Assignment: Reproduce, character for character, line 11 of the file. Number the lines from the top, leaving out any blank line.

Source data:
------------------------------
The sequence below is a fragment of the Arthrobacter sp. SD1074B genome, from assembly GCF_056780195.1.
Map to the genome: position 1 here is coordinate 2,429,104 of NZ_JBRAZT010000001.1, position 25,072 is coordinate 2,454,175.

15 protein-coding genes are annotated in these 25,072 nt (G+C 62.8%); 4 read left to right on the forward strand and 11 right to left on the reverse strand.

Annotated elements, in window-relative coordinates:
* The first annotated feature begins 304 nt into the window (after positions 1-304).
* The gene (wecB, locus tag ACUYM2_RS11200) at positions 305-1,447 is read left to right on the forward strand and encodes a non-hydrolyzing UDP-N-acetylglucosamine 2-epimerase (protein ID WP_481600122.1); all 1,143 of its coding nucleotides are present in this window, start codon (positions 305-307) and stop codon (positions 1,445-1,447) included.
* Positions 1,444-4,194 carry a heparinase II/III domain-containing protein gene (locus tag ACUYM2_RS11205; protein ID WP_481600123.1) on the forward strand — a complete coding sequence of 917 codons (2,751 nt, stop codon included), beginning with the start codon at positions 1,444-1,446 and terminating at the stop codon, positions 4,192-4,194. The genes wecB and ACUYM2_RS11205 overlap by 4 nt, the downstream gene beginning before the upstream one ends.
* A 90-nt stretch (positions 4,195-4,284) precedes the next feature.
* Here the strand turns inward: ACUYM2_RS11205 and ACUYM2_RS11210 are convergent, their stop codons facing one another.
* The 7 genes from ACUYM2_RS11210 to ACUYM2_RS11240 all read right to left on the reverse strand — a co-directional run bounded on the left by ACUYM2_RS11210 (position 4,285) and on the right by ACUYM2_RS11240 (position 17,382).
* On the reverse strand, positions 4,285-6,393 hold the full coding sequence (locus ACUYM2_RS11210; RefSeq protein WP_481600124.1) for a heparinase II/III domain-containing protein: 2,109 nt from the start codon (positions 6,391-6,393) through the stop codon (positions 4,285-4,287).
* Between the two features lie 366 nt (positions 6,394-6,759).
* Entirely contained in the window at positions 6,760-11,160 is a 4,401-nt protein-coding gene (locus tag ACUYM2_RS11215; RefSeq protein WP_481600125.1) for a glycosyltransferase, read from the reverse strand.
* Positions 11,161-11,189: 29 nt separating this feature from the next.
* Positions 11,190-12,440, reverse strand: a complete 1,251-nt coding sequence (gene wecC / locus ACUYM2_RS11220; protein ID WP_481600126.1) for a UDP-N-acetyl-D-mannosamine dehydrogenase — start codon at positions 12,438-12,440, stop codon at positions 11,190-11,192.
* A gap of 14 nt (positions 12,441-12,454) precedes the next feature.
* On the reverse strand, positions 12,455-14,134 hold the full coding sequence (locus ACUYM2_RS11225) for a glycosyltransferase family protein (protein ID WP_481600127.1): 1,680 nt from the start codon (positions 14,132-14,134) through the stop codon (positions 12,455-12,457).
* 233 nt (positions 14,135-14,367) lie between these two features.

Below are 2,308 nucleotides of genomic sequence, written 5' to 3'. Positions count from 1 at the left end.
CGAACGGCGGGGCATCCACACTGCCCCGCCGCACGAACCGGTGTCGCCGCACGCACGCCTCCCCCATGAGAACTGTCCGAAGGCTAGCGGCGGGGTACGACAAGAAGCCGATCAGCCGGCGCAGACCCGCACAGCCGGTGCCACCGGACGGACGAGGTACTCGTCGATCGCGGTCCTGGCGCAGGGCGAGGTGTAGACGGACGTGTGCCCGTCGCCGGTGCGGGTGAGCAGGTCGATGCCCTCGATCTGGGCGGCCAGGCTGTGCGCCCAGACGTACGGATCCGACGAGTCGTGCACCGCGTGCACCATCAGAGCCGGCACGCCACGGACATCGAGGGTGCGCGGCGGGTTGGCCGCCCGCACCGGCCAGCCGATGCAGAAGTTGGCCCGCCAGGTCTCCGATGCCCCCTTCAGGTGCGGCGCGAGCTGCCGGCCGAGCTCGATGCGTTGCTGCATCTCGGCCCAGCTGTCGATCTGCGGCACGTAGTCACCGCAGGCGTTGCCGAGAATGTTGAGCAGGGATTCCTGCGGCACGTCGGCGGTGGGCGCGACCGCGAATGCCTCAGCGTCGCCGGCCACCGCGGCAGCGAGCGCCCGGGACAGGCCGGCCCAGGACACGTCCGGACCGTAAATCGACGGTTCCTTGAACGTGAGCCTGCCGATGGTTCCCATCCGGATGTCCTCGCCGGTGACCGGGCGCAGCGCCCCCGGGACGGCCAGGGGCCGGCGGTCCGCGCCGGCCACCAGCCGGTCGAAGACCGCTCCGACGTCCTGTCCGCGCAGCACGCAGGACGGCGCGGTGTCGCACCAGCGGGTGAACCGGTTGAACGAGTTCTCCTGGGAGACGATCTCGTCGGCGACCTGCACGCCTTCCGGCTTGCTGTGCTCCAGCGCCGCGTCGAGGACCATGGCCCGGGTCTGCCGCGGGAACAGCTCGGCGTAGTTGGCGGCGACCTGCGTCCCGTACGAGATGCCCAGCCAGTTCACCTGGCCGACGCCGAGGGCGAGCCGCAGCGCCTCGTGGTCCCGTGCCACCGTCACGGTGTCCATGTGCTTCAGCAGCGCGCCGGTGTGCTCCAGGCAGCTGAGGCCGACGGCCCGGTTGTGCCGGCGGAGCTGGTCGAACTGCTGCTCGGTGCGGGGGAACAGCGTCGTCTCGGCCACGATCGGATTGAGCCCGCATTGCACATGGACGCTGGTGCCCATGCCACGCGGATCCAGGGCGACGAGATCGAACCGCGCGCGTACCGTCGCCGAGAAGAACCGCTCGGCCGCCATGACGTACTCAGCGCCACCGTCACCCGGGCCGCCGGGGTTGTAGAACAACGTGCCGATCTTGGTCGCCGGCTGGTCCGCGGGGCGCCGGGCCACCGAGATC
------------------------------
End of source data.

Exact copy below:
* On the reverse strand, positions 4,285-6,393 hold the full coding sequence (locus ACUYM2_RS11210; RefSeq protein WP_481600124.1) for a heparinase II/III domain-containing protein: 2,109 nt from the start codon (positions 6,391-6,393) through the stop codon (positions 4,285-4,287).